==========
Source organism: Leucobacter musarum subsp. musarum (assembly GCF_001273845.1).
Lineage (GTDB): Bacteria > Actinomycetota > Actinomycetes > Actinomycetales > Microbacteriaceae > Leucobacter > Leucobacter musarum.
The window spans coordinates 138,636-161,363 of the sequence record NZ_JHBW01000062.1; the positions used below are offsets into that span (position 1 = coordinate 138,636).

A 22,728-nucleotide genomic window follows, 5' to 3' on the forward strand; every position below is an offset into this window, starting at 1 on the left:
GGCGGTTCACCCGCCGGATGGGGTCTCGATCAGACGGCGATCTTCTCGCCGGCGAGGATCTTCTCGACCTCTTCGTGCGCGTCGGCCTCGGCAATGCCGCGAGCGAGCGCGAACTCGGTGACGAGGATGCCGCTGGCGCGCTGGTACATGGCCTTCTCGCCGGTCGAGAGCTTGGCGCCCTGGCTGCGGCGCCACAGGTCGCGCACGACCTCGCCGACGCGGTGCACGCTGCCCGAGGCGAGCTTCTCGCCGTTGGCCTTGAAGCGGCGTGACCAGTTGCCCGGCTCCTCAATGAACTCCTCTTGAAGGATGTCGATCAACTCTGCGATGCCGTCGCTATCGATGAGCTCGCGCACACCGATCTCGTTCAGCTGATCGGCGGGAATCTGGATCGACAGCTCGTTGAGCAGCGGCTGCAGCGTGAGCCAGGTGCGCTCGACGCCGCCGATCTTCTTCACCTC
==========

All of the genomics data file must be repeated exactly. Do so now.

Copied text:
Source organism: Leucobacter musarum subsp. musarum (assembly GCF_001273845.1).
Lineage (GTDB): Bacteria > Actinomycetota > Actinomycetes > Actinomycetales > Microbacteriaceae > Leucobacter > Leucobacter musarum.
The window spans coordinates 138,636-161,363 of the sequence record NZ_JHBW01000062.1; the positions used below are offsets into that span (position 1 = coordinate 138,636).

A 22,728-nucleotide genomic window follows, 5' to 3' on the forward strand; every position below is an offset into this window, starting at 1 on the left:
GGCGGTTCACCCGCCGGATGGGGTCTCGATCAGACGGCGATCTTCTCGCCGGCGAGGATCTTCTCGACCTCTTCGTGCGCGTCGGCCTCGGCAATGCCGCGAGCGAGCGCGAACTCGGTGACGAGGATGCCGCTGGCGCGCTGGTACATGGCCTTCTCGCCGGTCGAGAGCTTGGCGCCCTGGCTGCGGCGCCACAGGTCGCGCACGACCTCGCCGACGCGGTGCACGCTGCCCGAGGCGAGCTTCTCGCCGTTGGCCTTGAAGCGGCGTGACCAGTTGCCCGGCTCCTCAATGAACTCCTCTTGAAGGATGTCGATCAACTCTGCGATGCCGTCGCTATCGATGAGCTCGCGCACACCGATCTCGTTCAGCTGATCGGCGGGAATCTGGATCGACAGCTCGTTGAGCAGCGGCTGCAGCGTGAGCCAGGTGCGCTCGACGCCGCCGATCTTCTTCACCTC